In addition to using your device’s iSight camera to scan in credit card information, Safari in iOS 8 makes it easy for third-party apps to tap into the browser’s AutoFill & Passwords feature for hassle-free logins.
Provided a user has previously saved their username and password for a specific website using Safari’s AutoFill & Passwords feature, a native iOS app is now permitted to retrieve this information and re-use it to authorize a user quickly and securely, bypassing the login screen altogether…
As discovered by 9to5Mac in Apple’s WDC 2014 session video titled ‘Your App, Your Website, and Safari’ [PDF download], this is part of the Continuity philosophy in iOS 8 and Yosemite which promises to make transitioning between mobile/desktop platforms and websites/apps painless and seamless.
The document explains how to use Safari credentials in native iOS apps and make Safari Autofill work better on websites by associating apps to websites.
Basically, registered iOS developers need to add a certificate to their website code, create entitlements and use simple APIs in their iOS apps in order to make use of that connection.
Native apps like Foursquare – or an example app called Shiny, as per Apple’s slides – can then tap new iOS 8 APIs to read from Safari’s AutoFill & Passwords database in order to automatically log you in. This would put up a new iOS 8 prompt asking for permission to use your credentials, pictured top of post.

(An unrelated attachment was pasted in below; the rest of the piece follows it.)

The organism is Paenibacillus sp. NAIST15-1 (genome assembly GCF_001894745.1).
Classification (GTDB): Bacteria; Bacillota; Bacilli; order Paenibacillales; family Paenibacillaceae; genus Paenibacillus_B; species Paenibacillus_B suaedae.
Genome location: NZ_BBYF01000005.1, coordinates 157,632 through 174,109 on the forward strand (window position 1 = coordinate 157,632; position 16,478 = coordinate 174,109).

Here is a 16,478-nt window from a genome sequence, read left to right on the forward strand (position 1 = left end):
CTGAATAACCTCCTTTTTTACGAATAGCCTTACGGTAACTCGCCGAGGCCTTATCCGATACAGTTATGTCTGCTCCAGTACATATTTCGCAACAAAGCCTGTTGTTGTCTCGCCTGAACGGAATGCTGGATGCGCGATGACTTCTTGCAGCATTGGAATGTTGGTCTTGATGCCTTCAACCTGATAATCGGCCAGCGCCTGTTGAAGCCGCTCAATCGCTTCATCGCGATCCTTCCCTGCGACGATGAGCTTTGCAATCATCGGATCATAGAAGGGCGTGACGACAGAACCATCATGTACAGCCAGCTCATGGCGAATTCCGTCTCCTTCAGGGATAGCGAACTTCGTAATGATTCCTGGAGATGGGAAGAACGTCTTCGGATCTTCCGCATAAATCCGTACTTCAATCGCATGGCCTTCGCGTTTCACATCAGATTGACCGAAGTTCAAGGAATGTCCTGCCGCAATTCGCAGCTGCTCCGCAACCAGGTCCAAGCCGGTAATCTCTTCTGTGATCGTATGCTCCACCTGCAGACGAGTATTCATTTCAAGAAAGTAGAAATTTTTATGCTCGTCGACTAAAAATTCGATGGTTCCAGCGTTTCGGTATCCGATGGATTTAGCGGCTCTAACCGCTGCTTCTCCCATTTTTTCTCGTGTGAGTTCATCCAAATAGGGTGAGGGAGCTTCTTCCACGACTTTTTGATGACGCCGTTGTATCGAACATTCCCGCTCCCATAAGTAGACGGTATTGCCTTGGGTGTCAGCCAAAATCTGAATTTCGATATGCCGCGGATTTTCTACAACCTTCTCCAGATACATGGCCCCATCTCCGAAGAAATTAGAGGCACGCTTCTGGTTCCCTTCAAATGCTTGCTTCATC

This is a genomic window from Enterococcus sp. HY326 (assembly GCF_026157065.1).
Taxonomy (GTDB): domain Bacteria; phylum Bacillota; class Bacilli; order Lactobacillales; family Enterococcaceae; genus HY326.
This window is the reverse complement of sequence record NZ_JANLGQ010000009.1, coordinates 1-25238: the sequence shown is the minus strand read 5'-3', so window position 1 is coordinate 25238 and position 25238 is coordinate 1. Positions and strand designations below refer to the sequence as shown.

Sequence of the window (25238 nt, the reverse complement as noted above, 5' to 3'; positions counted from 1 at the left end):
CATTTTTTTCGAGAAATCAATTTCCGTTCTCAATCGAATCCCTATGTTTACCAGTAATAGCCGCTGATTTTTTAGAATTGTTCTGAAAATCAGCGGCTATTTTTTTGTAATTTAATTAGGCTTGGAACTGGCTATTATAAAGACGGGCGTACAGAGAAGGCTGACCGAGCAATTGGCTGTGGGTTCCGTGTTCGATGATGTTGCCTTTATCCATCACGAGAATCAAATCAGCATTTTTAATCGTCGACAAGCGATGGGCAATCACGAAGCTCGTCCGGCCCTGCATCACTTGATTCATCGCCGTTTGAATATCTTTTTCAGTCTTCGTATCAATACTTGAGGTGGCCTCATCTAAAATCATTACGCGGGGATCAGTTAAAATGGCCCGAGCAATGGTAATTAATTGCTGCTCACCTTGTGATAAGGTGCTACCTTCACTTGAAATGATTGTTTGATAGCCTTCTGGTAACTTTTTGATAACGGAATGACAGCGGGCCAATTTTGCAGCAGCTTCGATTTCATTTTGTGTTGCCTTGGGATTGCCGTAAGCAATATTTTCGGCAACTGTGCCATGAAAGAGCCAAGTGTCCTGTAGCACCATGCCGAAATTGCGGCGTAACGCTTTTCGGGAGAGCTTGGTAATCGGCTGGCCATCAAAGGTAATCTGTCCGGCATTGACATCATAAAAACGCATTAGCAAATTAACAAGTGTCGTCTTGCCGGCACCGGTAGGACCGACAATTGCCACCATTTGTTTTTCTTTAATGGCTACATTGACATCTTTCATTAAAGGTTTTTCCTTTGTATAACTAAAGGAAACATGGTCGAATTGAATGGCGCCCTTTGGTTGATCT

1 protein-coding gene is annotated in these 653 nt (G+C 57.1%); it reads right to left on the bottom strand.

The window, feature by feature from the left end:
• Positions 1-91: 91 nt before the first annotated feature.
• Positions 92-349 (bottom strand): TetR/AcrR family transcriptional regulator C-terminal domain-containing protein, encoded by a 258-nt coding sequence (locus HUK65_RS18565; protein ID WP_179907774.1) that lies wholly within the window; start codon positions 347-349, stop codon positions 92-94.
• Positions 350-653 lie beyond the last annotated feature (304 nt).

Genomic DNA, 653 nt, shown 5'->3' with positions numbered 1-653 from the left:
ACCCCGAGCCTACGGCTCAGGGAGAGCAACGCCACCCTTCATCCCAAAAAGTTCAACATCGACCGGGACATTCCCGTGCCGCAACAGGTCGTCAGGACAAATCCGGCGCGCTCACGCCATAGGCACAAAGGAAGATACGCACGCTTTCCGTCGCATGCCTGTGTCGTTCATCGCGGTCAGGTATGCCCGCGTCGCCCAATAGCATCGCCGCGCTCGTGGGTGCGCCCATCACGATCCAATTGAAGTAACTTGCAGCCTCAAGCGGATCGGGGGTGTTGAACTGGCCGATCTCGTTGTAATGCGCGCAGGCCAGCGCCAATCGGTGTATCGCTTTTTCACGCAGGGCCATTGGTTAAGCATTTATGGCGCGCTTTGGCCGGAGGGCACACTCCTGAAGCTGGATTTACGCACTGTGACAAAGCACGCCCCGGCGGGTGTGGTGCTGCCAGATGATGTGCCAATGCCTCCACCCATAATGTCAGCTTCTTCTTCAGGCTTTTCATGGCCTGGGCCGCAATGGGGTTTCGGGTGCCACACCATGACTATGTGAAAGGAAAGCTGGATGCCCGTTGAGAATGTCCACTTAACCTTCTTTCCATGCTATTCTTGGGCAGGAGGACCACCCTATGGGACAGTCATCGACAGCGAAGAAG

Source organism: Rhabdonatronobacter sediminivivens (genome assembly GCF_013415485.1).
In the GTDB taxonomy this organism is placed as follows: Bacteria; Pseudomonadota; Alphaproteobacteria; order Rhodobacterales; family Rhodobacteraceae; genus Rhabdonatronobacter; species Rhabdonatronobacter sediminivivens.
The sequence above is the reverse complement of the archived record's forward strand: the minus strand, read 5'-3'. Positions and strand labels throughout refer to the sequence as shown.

“You can view and remove passwords in the Passwords & Autofill section of Safari settings,” reads the prompt.
And of course, provided a user has enabled iCloud Keychain on their devices, Safari’s AutoFill & Passwords items will be kept in perfect sync across their iPhone, iPod touch, iPad and Mac devices.
Even if a user hasn’t previously saved their credentials in Safari or visited a website, apps right on their login screen can offer to save usernames and passwords in Safari’s AutoFill & Passwords database – and even update existing entries, if necessary.
This is yet another in a string of nice-to-haves in iOS 8 that we’ve been discovering on a daily basis.
How do you like this feature and will it make your life easier when developers start implementing it in their apps, do you think?